Baseball has avoided the dreaded cap for more than a decade despite the separation between the richest and the middle class increasing steadily since 1994 - the year of the last work stoppage in baseball - and there are no signs things will change anytime soon. The answer to baseball's checkbook imbalance can be debated all day and night, but the root cause can be summed up quicker than the moon rises:  baseball fans hate equality.

Hockey is the sport with the most equality. The National Hockey League features both a strict salary cap and floor. The play itself is more equal as even the starters spend less than half the game on the ice. Yes, good players will spend the most time on the ice, but there are still four lines that split time and the on-ice rotation is in constant evolution.

Hockey is the least popular of the four major professional sport leagues in America. Not having natural ice in some states could contribute to this sense of apathy, but this is the same league that implemented rules resulting in a gutting their previous champion. Installing a salary cap forced the Tampa Bay Lightning to decide between star winger Martin St. Louis and unbeatable goalie Nikolai Khabilbulin. They chose St. Louis and suffered through poor goalie play for seasons to come. Would any other league be able to do this before riots reached the stage of critical mass and national emergency? Communist-run countries like Russia and formerly Czechoslovakia adore hockey despite the lack of love for the most beautiful game on ice in America. And Canada, a socialist country, has hockey in its blood like America does baseball. Perhaps that's not a coincidence.

What is Communism if not a monopoly on power? Naturally, Americans and baseball fans hate monopolies -- with the exception of Major League Baseball itself. MLB has rules in place to avoid monopolies of talent by any of its component teams. From option and roster limits to as minute intricacies like the Rule 4 and Rule 5 drafts, the league does its best to spread the talent around.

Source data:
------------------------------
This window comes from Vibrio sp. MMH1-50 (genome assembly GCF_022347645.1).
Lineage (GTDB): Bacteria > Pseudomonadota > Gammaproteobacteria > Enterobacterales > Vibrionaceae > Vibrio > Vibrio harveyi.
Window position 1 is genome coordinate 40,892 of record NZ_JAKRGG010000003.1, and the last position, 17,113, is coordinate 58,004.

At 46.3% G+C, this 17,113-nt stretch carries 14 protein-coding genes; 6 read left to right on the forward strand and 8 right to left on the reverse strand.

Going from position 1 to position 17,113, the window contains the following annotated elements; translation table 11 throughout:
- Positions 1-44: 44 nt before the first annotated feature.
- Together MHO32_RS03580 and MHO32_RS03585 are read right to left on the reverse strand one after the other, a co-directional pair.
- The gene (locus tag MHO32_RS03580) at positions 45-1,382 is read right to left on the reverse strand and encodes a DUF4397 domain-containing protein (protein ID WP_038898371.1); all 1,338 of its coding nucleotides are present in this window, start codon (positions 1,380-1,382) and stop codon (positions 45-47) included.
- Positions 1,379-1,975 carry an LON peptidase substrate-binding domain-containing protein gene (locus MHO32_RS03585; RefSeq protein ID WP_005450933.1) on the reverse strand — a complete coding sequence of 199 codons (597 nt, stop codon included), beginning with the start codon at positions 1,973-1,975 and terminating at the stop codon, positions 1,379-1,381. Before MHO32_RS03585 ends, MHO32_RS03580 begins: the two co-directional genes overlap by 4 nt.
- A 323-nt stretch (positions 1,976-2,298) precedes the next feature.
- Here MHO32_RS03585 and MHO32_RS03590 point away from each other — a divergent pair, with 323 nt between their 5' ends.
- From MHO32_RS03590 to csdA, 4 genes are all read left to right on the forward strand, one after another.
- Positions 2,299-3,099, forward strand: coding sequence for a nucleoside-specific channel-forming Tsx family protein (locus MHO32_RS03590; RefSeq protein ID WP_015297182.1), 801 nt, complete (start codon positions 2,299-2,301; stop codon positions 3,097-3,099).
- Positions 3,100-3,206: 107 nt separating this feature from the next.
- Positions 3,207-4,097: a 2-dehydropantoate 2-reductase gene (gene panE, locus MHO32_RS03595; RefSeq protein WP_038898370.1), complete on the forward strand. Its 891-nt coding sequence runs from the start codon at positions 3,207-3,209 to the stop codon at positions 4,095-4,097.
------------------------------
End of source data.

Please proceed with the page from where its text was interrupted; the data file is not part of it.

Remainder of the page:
New York Yankees owner George Steinbrenner may be the most polarizing non-player in baseball history. Yankee fans love his riches and his devotion to winning by dumping battleships full of dollars at the feet of any notable free agent. Everyone else points to his irresponsible spending as a bad for baseball. In 2009, Forbes ranked Steinbrenner and his estimated worth $1.3 billion as the 341st richest person in America. If someone in the mid-300s can drive the majority of baseball fans nuts, imagine what would happen if Warren Buffett decided to sell his share of the Omaha Royals and go for the Kansas City mothership.

As it stands, baseball replicates the promise of the American business system. The Rays showed that forward-thinking and efficiency can eclipse stacks of dead presidents and there are numerous examples throughout the country's history of the little entrepreneur hitting it rich while a Fortune 500 company goes belly up despite all the money in the world.

So if baseball is America, and America hates Communism, then Fidel Castro probably is one of the game's least favorite people on Earth. It actually seems that way. Castro of course ran Cuba for roughly half a century and loved baseball as much as anyone. Like a fan of the smallest market team in the world, he watched his players - and for all purposes, they were his players - grow from youngsters to teenagers to world class athletes who bolt for America's soil and riches.

Castro loves the game despite its conflict with belief system. If one of the most hated men on the planet can put aside his biases against capitalism and inequality, then why can't Americans?